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Plasticity of the contralateral motor cortex following focal traumatic brain injury in the rat
Uppsala University, Disciplinary Domain of Medicine and Pharmacy, Faculty of Medicine, Department of Neuroscience, Clinical Neurophysiology.
Uppsala University, Disciplinary Domain of Medicine and Pharmacy, Faculty of Medicine, Department of Neuroscience, Clinical Neurophysiology.
Uppsala University, Disciplinary Domain of Medicine and Pharmacy, Faculty of Medicine, Department of Neuroscience, Neurosurgery.
Uppsala University, Disciplinary Domain of Medicine and Pharmacy, Faculty of Medicine, Department of Neuroscience, Neurosurgery.
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2013 (English)In: Restorative Neurology and Neuroscience, ISSN 0922-6028, E-ISSN 1878-3627, Vol. 31, no 1, 73-85 p.Article in journal (Refereed) Published
Abstract [en]

Purpose: Recovery is limited following traumatic brain injury (TBI) since injured axons regenerate poorly and replacement of lost cells is minimal. Behavioral improvements could instead be due to plasticity of uninjured brain regions. We hypothesized that plasticity of the uninjured hemisphere occurs contralateral to a focal TBI in the adult rat. Thus, we performed cortical mapping of the cortex contralateral to the TBI using intracortical microstimulation (ICMS). Methods: A focal TBI was induced using the weight-drop technique (n = 5) and sham-injured animals were used as controls (n = 4). At five weeks post-injury, ICMS was used to map the motor area contralateral to the injury. Motor responses were detected by visual inspection and electromyography (EMG). Results: In sham- and brain-injured animals, numerous fore- and hindlimb motor responses contralateral to the stimulation (ipsilateral to the injury) were obtained. Compared to sham-injured controls, there was a markedly increased (p < 0.05) number of fore- and hindlimb responses ipsilateral to the stimulation after TBI. Conclusion: Following focal TBI in the rat, our data suggest reorganization of cortical and/or subcortical regions in the uninjured hemisphere contralateral to a focal TBI leading to an altered responsiveness to ICMS. Although we cannot exclude that these changes are maladaptive, it is plausible that this plasticity process positively influences motor recovery after TBI.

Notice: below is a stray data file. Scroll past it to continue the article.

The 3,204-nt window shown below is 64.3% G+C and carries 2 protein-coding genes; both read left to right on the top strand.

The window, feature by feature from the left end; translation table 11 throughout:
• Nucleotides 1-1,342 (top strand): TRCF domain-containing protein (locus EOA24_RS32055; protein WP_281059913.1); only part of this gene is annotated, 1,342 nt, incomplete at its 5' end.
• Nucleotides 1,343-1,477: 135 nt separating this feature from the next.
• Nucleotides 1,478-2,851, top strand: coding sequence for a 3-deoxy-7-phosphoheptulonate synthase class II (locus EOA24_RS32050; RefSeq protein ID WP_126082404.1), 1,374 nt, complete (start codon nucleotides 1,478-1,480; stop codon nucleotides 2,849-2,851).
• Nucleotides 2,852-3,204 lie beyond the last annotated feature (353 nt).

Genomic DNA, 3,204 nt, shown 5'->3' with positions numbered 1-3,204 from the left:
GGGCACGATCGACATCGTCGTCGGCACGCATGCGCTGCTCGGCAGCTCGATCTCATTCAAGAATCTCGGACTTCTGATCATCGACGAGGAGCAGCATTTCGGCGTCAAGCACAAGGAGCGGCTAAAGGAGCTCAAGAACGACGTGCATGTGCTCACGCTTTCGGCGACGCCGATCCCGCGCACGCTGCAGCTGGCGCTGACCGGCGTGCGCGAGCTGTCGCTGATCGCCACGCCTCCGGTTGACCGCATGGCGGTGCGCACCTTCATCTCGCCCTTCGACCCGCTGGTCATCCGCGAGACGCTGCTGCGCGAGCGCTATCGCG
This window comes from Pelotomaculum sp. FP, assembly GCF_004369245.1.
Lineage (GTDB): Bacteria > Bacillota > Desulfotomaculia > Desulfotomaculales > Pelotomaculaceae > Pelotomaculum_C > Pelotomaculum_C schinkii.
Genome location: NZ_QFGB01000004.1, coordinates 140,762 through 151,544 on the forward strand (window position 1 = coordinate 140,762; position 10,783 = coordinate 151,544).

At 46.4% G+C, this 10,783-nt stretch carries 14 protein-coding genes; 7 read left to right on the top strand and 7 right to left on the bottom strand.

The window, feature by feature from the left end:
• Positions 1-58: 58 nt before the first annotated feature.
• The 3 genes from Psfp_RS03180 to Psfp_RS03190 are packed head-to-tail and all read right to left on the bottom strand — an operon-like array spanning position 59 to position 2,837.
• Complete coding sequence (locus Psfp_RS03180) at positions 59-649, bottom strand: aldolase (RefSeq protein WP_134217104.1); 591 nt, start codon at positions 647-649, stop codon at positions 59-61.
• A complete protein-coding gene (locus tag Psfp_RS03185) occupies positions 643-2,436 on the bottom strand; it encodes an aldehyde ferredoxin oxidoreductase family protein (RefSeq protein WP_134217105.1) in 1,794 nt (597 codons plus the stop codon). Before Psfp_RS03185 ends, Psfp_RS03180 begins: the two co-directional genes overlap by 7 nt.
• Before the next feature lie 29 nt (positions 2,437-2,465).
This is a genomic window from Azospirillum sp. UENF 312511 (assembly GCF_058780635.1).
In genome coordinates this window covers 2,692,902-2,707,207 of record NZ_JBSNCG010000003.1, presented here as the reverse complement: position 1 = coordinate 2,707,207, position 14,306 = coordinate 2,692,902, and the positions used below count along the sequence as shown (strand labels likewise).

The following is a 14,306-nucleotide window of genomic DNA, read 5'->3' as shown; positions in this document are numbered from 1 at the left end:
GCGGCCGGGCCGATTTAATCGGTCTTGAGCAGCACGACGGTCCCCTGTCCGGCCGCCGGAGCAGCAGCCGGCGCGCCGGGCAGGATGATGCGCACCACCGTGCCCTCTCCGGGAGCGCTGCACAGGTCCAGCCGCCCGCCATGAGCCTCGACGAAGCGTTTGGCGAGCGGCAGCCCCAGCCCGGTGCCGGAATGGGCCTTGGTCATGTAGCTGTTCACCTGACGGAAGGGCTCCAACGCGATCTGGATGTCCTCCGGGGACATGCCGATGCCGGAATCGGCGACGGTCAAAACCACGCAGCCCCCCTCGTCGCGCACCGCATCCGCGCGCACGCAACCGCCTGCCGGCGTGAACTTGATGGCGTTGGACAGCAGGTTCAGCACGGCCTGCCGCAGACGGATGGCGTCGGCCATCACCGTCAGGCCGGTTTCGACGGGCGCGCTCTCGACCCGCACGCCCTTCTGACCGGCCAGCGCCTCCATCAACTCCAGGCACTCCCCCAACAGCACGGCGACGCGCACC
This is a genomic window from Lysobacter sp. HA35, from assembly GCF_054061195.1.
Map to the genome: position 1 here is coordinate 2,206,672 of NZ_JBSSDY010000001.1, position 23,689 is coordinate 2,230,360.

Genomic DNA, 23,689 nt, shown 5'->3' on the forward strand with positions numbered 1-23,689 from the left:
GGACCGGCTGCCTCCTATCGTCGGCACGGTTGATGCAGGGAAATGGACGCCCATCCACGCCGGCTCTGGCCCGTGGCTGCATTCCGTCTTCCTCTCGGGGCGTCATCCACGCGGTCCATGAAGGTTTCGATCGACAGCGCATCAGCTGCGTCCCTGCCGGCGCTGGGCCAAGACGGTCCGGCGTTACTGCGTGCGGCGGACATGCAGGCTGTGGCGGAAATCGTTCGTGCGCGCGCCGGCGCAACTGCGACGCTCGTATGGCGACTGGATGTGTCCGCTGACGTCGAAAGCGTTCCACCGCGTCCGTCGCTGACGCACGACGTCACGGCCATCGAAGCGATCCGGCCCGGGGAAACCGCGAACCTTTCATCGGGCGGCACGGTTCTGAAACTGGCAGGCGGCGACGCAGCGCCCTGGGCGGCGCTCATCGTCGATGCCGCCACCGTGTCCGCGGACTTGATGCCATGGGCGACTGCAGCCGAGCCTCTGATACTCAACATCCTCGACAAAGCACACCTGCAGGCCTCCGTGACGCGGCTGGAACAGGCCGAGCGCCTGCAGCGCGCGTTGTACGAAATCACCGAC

Place, publisher, year, edition, pages
2013. Vol. 31, no 1, 73-85 p.
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Neurosciences
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URN: urn:nbn:se:uu:diva-188332DOI: 10.3233/RNN-2012-120242ISI: 000313740500007PubMedID: 23047494OAI: oai:DiVA.org:uu-188332DiVA: diva2:577320
Available from: 2012-12-15 Created: 2012-12-15 Last updated: 2017-12-06Bibliographically approved

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Axelson, HansWinkler, TomasFlygt, JohannaMarklund, Niklas

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